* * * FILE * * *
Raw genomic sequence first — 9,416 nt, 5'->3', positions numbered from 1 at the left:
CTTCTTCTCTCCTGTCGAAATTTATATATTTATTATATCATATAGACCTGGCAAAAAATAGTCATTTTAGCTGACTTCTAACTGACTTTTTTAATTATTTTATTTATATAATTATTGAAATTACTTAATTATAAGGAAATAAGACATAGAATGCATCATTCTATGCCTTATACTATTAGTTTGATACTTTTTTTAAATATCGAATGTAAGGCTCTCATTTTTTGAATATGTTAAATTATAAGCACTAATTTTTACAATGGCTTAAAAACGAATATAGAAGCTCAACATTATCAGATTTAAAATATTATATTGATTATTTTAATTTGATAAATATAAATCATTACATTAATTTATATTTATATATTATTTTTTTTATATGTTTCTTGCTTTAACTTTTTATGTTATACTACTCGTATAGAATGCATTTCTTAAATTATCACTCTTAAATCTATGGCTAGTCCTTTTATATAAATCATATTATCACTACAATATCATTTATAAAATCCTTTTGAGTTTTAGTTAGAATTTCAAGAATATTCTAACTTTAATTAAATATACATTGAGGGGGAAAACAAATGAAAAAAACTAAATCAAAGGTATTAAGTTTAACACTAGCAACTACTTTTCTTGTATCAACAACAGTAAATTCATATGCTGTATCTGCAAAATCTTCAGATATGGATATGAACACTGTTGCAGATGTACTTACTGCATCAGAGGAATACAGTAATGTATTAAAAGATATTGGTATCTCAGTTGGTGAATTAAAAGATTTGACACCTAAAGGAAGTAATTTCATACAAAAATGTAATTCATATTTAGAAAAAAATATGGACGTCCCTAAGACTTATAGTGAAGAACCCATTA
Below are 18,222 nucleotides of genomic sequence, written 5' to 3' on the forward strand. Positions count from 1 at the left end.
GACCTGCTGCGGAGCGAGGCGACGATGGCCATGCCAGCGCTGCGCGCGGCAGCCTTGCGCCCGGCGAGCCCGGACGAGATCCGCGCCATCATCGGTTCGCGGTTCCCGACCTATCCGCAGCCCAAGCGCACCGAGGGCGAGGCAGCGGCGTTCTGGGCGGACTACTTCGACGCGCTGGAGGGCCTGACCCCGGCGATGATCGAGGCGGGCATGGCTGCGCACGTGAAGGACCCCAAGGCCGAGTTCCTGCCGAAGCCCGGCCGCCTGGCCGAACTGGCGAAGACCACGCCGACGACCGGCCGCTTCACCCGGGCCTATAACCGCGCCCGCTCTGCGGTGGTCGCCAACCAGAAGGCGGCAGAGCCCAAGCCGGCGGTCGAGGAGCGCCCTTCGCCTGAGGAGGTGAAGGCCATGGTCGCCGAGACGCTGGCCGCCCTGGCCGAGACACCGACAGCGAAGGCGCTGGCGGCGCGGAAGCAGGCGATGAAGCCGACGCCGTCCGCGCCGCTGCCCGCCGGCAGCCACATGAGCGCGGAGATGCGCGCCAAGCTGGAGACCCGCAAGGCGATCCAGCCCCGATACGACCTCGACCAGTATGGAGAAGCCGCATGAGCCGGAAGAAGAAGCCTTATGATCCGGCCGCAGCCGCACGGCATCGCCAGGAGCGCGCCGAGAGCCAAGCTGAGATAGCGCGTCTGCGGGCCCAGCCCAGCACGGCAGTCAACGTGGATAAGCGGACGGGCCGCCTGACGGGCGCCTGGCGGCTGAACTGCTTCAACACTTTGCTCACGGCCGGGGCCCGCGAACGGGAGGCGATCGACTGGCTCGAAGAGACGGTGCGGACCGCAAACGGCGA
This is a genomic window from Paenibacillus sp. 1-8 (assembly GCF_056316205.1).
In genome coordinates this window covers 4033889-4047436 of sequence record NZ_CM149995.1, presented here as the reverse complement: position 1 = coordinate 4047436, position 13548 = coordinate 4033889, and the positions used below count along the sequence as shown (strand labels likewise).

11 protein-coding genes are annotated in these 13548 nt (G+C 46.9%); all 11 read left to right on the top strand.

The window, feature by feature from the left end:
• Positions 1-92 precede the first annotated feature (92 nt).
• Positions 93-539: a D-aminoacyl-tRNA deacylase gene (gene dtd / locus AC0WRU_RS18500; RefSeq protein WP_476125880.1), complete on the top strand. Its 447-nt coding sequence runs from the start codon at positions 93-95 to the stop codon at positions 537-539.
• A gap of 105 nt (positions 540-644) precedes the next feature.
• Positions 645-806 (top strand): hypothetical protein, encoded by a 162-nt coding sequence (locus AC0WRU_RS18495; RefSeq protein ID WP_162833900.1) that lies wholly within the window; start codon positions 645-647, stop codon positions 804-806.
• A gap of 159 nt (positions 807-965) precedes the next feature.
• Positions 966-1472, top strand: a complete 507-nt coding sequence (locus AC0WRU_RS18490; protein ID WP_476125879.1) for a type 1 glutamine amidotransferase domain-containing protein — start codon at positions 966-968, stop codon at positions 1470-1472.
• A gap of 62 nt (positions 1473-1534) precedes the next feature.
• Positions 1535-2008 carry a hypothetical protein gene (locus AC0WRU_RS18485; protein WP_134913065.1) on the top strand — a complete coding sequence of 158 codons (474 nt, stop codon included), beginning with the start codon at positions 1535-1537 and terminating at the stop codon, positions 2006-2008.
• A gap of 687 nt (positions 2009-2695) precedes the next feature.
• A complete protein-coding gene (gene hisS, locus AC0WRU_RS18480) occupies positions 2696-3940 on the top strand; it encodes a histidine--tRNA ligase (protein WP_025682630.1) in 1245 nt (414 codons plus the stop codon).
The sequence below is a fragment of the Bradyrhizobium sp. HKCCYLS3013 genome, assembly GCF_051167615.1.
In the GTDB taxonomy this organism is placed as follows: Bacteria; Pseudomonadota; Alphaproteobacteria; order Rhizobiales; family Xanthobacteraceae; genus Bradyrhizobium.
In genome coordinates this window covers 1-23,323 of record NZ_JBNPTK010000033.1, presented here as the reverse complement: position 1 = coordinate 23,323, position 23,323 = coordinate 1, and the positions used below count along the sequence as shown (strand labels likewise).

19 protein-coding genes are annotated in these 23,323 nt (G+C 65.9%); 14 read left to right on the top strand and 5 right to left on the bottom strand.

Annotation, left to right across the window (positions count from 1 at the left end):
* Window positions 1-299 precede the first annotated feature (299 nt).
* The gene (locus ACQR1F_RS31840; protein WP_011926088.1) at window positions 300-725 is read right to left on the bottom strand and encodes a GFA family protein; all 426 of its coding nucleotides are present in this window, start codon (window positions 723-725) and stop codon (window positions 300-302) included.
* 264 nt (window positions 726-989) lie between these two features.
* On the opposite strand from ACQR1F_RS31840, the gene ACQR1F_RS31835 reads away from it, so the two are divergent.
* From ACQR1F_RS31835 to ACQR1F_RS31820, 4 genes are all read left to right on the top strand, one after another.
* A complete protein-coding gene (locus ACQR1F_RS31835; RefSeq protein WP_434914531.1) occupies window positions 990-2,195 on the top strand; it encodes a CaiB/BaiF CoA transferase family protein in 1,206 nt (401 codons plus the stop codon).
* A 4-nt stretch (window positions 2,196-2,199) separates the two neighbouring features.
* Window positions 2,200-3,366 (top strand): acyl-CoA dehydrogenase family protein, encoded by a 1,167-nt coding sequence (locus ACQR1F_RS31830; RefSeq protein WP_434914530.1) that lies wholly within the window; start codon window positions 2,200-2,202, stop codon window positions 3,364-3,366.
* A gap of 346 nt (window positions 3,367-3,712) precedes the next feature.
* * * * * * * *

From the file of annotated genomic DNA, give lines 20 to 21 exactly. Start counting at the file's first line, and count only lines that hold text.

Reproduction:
In the GTDB taxonomy this organism is placed as follows: Bacteria; Pseudomonadota; Alphaproteobacteria; order Rhizobiales; family Xanthobacteraceae; genus Bradyrhizobium.
In genome coordinates this window covers 1-23,323 of record NZ_JBNPTK010000033.1, presented here as the reverse complement: position 1 = coordinate 23,323, position 23,323 = coordinate 1, and the positions used below count along the sequence as shown (strand labels likewise).